Former Gov. Tommy Thompson revealed plans to supporters over the weekend to run for the U.S. Senate in the upcoming election to fill the seat of Democratic Sen. Herb Kohl.

Thompson plans to formally kick off his campaign Dec. 1 with an event in the Weldall Manufacturing building in Waukesha, Wis.

In an email sent Saturday inviting supporters to the event, Thompson said the outcome of the race for Wisconsin’s open Senate seat could have a great effect on the national government’s political future, particularly in regard to the United States’ mounting debt.

“This election may determine whether the Democrats are successful in running up America’s debt,” Thompson said in the email. “The challenges Washington faces are tremendous, but I’ve tackled big problems before using Wisconsin common sense.”

In the email, Thompson said Congress’ priorities should be balancing the budget, reforming entitlements, reforming the health care system and repealing “Obamacare,” and allowing the economy to grow with low taxes, fewer regulations and free enterprise.

Thompson will be running against former U.S. Rep. Mark Neumann and current state Assembly Speaker Jeff Fitzgerald, R-Horicon, in the Republican primary. As of now, the winner would be running against current U.S. Rep. Tammy Baldwin, the only Democrat to announce candidacy in the race so far.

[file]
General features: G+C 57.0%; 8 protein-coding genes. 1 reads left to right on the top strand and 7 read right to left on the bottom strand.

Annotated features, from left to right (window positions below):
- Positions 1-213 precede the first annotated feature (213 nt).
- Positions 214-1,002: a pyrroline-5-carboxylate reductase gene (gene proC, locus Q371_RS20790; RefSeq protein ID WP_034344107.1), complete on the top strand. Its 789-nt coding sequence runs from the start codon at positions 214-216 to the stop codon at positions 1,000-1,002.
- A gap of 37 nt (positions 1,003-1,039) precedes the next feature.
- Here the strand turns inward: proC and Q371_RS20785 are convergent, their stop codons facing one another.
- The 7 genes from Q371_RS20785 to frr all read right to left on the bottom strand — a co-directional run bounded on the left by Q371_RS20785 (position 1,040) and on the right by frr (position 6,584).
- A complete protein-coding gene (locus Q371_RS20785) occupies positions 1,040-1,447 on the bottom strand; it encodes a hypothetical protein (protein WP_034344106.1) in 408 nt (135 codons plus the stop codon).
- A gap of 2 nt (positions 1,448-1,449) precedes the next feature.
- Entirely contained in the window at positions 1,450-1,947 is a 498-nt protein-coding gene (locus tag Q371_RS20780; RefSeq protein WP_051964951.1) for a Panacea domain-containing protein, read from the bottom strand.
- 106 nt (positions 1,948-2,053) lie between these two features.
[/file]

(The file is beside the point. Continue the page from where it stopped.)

Executive Director of Common Cause in Wisconsin Jay Heck said Thompson is the clear frontrunner for the Republicans but may face challenges against his opponents who have been more visible in recent news.

“Thompson will raise money, there’s no question there, but he hasn’t been on the ballot since 1998,” Heck said. “He may not be as conservative as [Neumann or Fitzgerald], and in a Republican primary more conservative is helpful.”

According to figures from Real Clear Politics, Baldwin is slightly behind Thompson in the pre-primary polls.

Heck said Baldwin’s biggest issue will be visibility.

“She will get money from the national lesbian and gay community as well as other labor advocate groups, and she is a powerful fundraiser,” Heck said. “But where she will need to work is becoming visible in the public eye.”

Baldwin’s campaign office was not available to speak about her plans to gain visibility for her campaign across the state.